Being a sunny Sunday, Swanage was full of vacationing seaside goers. We first walked to the famous Victorian Pier. The area was busy with all sorts of watercrafts, jet skis, and divers preparing to head out. We discovered that the cost of strolling on the Pier itself was 80 pence. The fee pays for the upkeep of this piece of Victorian history. While I would not have minded paying, as we were only here this once, instead we more interested in finding brunch and personally, I wanted to visit the clothing boutiques in town – a girl’s got to have her priorities! …though exploration of anything historical usually outranks clothes in my book. I blame the hunger driving us back towards town.
Walking along the beach in the opposite direction from the Pier we found Swanage to be exactly what you’d expect a seaside getaway to be like. There were shops filled with beach toys and accessories, numerous ice cream and fish and chip vendors, a carnival with rides for small children and a mini golf, paddle boats to rent, and vacationers all over! Interestingly, the beach didn’t look that clean and we felt it was a bit too windy and cold for a day at the beach, but that didn’t seem to be stopping these Brits! We found that half the shops in the downtown are not open on Sunday, so there wasn’t much else to do besides enjoy the beach. I decided I like Swanage best on the weekday evenings when the shops are open and the streets are quiet.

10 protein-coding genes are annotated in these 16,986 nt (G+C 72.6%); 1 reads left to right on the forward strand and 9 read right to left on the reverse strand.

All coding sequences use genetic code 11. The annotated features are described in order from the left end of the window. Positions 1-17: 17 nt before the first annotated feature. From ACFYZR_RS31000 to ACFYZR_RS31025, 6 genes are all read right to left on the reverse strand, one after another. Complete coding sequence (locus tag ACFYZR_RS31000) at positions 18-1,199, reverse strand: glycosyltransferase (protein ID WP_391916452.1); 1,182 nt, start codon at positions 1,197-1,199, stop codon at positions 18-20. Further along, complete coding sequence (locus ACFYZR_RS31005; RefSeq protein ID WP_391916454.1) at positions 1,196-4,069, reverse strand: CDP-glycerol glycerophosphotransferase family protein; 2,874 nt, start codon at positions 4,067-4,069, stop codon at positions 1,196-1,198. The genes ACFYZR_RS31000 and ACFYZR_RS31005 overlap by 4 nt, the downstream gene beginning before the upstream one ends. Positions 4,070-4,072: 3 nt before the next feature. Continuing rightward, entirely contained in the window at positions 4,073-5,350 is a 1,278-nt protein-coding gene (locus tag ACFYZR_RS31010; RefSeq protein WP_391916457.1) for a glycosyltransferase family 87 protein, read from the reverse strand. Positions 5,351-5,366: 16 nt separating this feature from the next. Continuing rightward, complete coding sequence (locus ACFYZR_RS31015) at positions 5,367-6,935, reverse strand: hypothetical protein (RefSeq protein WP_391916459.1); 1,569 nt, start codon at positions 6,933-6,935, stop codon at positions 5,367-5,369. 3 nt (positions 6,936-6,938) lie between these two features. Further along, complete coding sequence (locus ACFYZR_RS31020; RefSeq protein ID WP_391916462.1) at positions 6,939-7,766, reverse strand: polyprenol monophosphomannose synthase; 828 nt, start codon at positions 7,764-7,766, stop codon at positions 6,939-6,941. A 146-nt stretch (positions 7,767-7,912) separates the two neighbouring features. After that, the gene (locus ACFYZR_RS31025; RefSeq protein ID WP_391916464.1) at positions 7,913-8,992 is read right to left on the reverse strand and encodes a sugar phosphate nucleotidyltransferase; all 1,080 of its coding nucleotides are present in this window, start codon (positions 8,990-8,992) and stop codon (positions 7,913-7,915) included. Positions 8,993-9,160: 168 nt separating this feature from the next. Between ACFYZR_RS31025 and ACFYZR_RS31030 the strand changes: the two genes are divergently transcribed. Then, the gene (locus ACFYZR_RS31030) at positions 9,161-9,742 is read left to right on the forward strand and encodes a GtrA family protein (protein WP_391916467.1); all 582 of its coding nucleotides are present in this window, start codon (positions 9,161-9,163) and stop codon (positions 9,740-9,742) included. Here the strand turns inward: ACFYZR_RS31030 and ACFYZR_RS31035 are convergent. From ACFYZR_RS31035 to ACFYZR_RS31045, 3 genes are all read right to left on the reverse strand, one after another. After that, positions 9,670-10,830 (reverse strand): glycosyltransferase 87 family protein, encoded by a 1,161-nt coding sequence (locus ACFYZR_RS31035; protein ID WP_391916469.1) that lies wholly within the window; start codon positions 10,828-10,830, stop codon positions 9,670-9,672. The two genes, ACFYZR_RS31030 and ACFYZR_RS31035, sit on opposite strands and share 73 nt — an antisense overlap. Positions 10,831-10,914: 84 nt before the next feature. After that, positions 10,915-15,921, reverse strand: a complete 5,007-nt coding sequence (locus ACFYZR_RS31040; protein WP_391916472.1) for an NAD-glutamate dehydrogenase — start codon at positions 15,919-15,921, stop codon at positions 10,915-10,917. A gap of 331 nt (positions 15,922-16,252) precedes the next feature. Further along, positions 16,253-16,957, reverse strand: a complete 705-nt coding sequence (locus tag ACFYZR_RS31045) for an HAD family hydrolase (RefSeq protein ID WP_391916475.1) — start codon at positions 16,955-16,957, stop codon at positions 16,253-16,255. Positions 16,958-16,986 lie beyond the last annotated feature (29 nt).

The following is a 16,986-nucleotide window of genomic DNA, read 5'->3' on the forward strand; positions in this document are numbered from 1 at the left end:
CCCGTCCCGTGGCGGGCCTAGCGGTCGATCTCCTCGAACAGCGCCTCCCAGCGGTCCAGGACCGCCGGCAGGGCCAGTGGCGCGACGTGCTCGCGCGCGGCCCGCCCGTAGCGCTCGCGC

Swanage has beach storage sheds to rent for summer vacationers. We saw a few families seated in lawn chairs in front of their open sheds, and inside was just a shelf with teas and a kettle. Tea time must not be forgotten, even at the beach! And isn’t is so much easier when your tea and chairs are already at the beach?
Dorset Coastal Path
After brunch we headed back uphill, leaving the beach and residential neighborhoods behind. Following the directions we’d been given we went in search of the section of Dorset’s coastal path that passes by Swanage. Soon we found ourselves on rolling green hills overlooking the English Channel and it was exactly as Bryson had described it. In fact, I couldn’t describe it better, so I’ll end here.